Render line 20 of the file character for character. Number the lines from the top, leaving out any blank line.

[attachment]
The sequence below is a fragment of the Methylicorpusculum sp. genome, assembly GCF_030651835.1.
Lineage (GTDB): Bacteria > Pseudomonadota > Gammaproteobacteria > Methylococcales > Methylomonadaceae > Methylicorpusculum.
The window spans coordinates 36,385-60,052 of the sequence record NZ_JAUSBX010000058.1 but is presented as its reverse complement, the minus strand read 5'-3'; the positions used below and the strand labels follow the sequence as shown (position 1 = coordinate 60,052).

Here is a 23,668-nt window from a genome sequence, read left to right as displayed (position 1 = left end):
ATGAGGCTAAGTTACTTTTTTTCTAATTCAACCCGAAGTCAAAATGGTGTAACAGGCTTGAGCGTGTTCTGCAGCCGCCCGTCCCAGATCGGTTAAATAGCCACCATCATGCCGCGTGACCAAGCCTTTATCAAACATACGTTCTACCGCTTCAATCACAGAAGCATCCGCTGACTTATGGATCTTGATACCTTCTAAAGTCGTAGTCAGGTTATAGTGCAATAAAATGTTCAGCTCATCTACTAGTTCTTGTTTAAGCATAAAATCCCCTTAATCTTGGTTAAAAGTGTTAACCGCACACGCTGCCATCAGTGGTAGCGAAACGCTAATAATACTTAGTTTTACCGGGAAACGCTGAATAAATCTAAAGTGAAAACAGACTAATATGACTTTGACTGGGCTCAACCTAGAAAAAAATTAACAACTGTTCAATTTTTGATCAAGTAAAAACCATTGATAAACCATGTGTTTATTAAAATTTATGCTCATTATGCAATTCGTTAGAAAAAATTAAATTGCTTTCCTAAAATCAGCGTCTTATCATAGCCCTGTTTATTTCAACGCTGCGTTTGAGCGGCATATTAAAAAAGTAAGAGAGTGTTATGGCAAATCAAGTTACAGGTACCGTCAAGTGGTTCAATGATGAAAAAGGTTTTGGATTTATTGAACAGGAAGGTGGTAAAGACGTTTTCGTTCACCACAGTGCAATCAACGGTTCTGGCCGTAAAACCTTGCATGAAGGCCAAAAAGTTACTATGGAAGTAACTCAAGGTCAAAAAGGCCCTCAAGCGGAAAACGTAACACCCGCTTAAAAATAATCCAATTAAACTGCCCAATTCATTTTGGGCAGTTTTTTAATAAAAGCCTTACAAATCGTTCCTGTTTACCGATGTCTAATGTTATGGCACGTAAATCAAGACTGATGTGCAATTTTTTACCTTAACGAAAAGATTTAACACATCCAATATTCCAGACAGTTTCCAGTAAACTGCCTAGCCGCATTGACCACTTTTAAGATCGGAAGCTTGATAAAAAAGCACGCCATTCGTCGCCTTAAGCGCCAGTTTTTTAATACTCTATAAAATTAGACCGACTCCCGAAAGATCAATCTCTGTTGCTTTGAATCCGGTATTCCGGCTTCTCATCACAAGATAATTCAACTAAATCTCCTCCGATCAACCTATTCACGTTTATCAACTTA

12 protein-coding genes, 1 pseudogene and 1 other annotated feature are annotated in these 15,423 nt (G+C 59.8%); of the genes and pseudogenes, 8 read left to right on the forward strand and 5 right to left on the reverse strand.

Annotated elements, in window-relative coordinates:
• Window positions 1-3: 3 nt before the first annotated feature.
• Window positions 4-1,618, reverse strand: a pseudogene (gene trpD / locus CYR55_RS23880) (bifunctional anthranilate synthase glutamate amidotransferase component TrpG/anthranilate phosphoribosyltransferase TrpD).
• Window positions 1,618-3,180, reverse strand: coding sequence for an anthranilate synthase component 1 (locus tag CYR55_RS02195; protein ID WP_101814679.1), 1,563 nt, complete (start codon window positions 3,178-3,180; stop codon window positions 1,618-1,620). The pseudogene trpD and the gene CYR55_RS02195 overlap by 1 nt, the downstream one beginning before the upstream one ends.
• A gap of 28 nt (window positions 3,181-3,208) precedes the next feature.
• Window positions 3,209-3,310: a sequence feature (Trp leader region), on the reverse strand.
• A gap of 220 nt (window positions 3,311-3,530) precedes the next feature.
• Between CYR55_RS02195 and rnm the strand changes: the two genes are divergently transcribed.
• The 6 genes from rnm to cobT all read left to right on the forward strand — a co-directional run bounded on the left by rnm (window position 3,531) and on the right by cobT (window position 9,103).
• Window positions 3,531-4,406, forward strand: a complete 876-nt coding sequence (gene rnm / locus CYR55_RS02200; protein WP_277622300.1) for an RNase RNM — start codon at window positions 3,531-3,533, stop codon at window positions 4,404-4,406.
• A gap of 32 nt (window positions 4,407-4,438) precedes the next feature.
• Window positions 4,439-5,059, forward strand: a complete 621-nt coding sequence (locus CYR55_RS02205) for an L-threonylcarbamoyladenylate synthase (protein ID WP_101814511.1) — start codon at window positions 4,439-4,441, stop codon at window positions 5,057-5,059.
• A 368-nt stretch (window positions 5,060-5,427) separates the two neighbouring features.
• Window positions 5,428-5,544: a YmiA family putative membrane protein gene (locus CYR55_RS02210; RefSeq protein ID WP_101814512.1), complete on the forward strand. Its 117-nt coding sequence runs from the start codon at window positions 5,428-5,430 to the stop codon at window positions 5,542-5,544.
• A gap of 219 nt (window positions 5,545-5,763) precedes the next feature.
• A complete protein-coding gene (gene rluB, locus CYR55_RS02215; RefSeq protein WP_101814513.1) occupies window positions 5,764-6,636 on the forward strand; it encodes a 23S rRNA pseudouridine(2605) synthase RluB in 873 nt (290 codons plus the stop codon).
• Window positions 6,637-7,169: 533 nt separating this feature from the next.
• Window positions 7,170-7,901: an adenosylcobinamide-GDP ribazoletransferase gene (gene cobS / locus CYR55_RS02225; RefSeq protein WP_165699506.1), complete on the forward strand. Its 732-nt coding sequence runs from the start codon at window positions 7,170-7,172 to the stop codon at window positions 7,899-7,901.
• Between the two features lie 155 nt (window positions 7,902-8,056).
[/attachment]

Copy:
• Window positions 5,428-5,544: a YmiA family putative membrane protein gene (locus CYR55_RS02210; RefSeq protein ID WP_101814512.1), complete on the forward strand. Its 117-nt coding sequence runs from the start codon at window positions 5,428-5,430 to the stop codon at window positions 5,542-5,544.